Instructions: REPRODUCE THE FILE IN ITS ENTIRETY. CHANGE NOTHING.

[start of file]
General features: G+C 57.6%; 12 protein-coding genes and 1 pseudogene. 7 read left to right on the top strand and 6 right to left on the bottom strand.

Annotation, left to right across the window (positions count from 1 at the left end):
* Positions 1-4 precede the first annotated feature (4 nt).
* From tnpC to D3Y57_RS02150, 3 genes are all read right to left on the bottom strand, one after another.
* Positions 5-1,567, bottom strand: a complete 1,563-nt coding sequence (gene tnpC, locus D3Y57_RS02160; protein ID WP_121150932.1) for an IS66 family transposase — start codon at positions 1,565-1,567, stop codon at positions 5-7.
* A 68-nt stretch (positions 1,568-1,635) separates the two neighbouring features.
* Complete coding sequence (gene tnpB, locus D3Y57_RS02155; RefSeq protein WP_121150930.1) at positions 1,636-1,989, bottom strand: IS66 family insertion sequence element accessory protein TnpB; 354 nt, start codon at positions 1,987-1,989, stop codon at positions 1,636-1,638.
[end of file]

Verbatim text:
General features: G+C 57.6%; 12 protein-coding genes and 1 pseudogene. 7 read left to right on the top strand and 6 right to left on the bottom strand.

Annotation, left to right across the window (positions count from 1 at the left end):
* Positions 1-4 precede the first annotated feature (4 nt).
* From tnpC to D3Y57_RS02150, 3 genes are all read right to left on the bottom strand, one after another.
* Positions 5-1,567, bottom strand: a complete 1,563-nt coding sequence (gene tnpC, locus D3Y57_RS02160; protein ID WP_121150932.1) for an IS66 family transposase — start codon at positions 1,565-1,567, stop codon at positions 5-7.
* A 68-nt stretch (positions 1,568-1,635) separates the two neighbouring features.
* Complete coding sequence (gene tnpB, locus D3Y57_RS02155; RefSeq protein WP_121150930.1) at positions 1,636-1,989, bottom strand: IS66 family insertion sequence element accessory protein TnpB; 354 nt, start codon at positions 1,987-1,989, stop codon at positions 1,636-1,638.